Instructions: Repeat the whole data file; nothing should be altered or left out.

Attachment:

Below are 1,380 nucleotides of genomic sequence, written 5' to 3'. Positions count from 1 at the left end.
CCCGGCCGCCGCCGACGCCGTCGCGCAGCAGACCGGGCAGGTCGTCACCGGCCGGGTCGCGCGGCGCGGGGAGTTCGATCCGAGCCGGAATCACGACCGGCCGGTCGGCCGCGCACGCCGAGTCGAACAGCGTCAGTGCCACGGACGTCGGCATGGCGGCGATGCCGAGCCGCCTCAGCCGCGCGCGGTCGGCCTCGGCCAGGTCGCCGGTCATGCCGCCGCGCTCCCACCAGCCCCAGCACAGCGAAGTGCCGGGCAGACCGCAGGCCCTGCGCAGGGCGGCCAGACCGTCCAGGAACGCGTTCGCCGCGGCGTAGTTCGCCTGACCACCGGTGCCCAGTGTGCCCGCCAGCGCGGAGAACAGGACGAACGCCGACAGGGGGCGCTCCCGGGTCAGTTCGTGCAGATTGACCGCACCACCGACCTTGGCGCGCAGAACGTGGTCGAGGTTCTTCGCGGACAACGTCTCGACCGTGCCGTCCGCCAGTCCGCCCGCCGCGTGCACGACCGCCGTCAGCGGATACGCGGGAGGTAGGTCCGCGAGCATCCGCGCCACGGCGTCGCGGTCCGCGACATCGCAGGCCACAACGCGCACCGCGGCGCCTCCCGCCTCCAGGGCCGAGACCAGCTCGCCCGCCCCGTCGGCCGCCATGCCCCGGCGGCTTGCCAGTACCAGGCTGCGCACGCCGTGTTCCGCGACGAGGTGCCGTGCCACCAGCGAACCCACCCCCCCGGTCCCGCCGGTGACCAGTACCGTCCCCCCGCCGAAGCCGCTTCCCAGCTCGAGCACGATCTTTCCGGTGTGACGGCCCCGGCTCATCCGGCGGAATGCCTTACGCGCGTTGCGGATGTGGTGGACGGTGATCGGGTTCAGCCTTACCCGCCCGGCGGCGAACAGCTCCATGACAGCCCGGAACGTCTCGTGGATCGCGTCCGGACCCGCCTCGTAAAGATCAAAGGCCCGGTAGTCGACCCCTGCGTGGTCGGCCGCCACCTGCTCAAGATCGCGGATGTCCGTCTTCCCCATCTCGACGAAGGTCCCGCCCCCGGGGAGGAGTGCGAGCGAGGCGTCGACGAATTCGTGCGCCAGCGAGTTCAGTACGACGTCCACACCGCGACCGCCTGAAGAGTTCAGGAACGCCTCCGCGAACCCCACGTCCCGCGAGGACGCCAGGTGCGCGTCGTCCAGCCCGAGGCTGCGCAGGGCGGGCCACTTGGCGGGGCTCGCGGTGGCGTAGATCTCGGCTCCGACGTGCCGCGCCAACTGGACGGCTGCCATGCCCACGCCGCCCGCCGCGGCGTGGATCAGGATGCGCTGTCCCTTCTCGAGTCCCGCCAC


Below are 1,380 nucleotides of genomic sequence, written 5' to 3'. Positions count from 1 at the left end.
CCCGGCCGCCGCCGACGCCGTCGCGCAGCAGACCGGGCAGGTCGTCACCGGCCGGGTCGCGCGGCGCGGGGAGTTCGATCCGAGCCGGAATCACGACCGGCCGGTCGGCCGCGCACGCCGAGTCGAACAGCGTCAGTGCCACGGACGTCGGCATGGCGGCGATGCCGAGCCGCCTCAGCCGCGCGCGGTCGGCCTCGGCCAGGTCGCCGGTCATGCCGCCGCGCTCCCACCAGCCCCAGCACAGCGAAGTGCCGGGCAGACCGCAGGCCCTGCGCAGGGCGGCCAGACCGTCCAGGAACGCGTTCGCCGCGGCGTAGTTCGCCTGACCACCGGTGCCCAGTGTGCCCGCCAGCGCGGAGAACAGGACGAACGCCGACAGGGGGCGCTCCCGGGTCAGTTCGTGCAGATTGACCGCACCACCGACCTTGGCGCGCAGAACGTGGTCGAGGTTCTTCGCGGACAACGTCTCGACCGTGCCGTCCGCCAGTCCGCCCGCCGCGTGCACGACCGCCGTCAGCGGATACGCGGGAGGTAGGTCCGCGAGCATCCGCGCCACGGCGTCGCGGTCCGCGACATCGCAGGCCACAACGCGCACCGCGGCGCCTCCCGCCTCCAGGGCCGAGACCAGCTCGCCCGCCCCGTCGGCCGCCATGCCCCGGCGGCTTGCCAGTACCAGGCTGCGCACGCCGTGTTCCGCGACGAGGTGCCGTGCCACCAGCGAACCCACCCCCCCGGTCCCGCCGGTGACCAGTACCGTCCCCCCGCCGAAGCCGCTTCCCAGCTCGAGCACGATCTTTCCGGTGTGACGGCCCCGGCTCATCCGGCGGAATGCCTTACGCGCGTTGCGGATGTGGTGGACGGTGATCGGGTTCAGCCTTACCCGCCCGGCGGCGAACAGCTCCATGACAGCCCGGAACGTCTCGTGGATCGCGTCCGGACCCGCCTCGTAAAGATCAAAGGCCCGGTAGTCGACCCCTGCGTGGTCGGCCGCCACCTGCTCAAGATCGCGGATGTCCGTCTTCCCCATCTCGACGAAGGTCCCGCCCCCGGGGAGGAGTGCGAGCGAGGCGTCGACGAATTCGTGCGCCAGCGAGTTCAGTACGACGTCCACACCGCGACCGCCTGAAGAGTTCAGGAACGCCTCCGCGAACCCCACGTCCCGCGAGGACGCCAGGTGCGCGTCGTCCAGCCCGAGGCTGCGCAGGGCGGGCCACTTGGCGGGGCTCGCGGTGGCGTAGATCTCGGCTCCGACGTGCCGCGCCAACTGGACGGCTGCCATGCCCACGCCGCCCGCCGCGGCGTGGATCAGGATGCGCTGTCCCTTCTCGAGTCCCGCCAC